Lung cancer strikes nonsmokers

Keywords Opinion

November is Lung Cancer Awareness month. Last November I was hospitalized with H1N1 and pneumonia. In January I had a biopsy that confirmed non-small-cell lung cancer, stage IV. My lung cancer is not due to smoking, but for sake of transparency, I quit smoking 20 years ago. Half of all lung cancers occur in people who have already quit smoking. Here are some surprising facts:

• Lung cancer kills almost twice as many American women as breast cancer annually and three times as many men as prostate cancer.

• Roughly 10 percent to 15 percent of lung cancer patients have never smoked.

• The National Cancer Institute estimated it spent only $1,638 per lung cancer death, compared to $13,519 per breast cancer death, $11,298 per prostate cancer death, and $4,588 per colorectal cancer.

Early detection is critically important to improve the chances of curing lung cancer, since this cancer tends to metastasize or spread at an early stage. In patients where the cancer has already advanced, such as mine, detection can still help to prolong life and improve its quality.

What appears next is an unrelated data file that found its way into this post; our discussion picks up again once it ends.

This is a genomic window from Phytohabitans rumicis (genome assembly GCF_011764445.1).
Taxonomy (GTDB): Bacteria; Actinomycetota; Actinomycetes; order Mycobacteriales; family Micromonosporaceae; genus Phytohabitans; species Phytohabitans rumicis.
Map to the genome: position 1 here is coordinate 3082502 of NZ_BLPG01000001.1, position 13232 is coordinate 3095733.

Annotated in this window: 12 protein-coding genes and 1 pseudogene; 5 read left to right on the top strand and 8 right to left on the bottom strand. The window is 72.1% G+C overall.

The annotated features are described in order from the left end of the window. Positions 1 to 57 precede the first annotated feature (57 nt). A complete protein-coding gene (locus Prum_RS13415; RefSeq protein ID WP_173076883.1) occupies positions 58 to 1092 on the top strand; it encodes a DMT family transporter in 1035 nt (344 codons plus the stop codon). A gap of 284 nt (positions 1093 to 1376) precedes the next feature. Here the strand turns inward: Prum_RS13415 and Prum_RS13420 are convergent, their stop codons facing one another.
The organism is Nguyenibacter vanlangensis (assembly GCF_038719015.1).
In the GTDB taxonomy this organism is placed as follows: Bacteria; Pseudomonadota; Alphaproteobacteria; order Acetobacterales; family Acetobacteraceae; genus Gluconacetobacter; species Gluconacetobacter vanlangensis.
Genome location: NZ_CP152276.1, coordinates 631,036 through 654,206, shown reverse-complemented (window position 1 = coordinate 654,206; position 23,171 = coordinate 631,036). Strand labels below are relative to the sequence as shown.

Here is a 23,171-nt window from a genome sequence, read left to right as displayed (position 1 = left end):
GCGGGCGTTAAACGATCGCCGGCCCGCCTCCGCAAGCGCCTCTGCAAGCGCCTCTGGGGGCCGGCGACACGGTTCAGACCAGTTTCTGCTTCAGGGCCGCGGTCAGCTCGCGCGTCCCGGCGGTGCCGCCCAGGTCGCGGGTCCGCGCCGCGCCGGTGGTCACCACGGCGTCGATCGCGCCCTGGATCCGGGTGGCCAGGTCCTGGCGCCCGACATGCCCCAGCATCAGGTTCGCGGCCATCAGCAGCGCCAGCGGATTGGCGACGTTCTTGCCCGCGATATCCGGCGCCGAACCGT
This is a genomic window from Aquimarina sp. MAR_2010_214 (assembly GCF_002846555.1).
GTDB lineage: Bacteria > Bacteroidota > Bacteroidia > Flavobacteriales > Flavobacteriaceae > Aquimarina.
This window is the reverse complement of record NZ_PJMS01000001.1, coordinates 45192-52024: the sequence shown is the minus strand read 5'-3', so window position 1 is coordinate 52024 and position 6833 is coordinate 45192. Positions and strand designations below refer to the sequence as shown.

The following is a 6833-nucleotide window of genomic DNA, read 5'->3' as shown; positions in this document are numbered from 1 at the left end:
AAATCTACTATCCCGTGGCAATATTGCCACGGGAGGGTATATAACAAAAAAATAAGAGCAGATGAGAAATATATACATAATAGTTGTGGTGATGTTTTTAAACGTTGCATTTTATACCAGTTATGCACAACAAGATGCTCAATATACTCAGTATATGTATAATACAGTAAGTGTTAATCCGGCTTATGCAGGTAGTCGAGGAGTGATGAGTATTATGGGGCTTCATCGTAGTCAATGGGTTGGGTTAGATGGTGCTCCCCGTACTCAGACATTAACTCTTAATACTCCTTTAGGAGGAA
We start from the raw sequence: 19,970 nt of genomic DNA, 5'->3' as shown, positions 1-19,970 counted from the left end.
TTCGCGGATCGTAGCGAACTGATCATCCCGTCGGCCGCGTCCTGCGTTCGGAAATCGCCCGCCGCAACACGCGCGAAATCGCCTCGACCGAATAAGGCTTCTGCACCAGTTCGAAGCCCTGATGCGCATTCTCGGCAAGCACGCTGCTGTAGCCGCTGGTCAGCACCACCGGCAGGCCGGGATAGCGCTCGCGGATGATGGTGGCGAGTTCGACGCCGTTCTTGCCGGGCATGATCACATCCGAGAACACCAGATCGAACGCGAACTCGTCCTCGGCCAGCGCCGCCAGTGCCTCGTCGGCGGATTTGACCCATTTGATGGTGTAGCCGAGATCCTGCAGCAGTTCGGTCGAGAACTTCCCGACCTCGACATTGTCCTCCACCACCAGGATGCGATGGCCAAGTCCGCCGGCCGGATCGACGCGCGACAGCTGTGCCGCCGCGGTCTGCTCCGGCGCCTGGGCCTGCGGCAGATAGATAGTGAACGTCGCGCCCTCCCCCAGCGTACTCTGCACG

In retrospect, I should have paid closer attention to some of the symptoms I had. Hopefully the list below, while certainly not complete, will serve to alert readers to talk with their physicians: a persistent cough, blood in sputum/spit with a brownish tinge, sudden, significant drop in weight that isn’t the result of dieting or exercise, shortness of breath, inexplicable fatigue, recurring bouts of pneumonia, bronchitis and other such infections, change in voice quality/hoarseness that persists.

It’s been one year since I heard the words “lung cancer” altering my life forever, but for the better. I feel healthier today than I did last November, despite the bleak prognosis. My new mission is to educate people about lung cancer. There are no pink ribbons, no massive media involvement, but one thing is certain: lung cancer is on the rise and can affect anyone.


Carol Trexler

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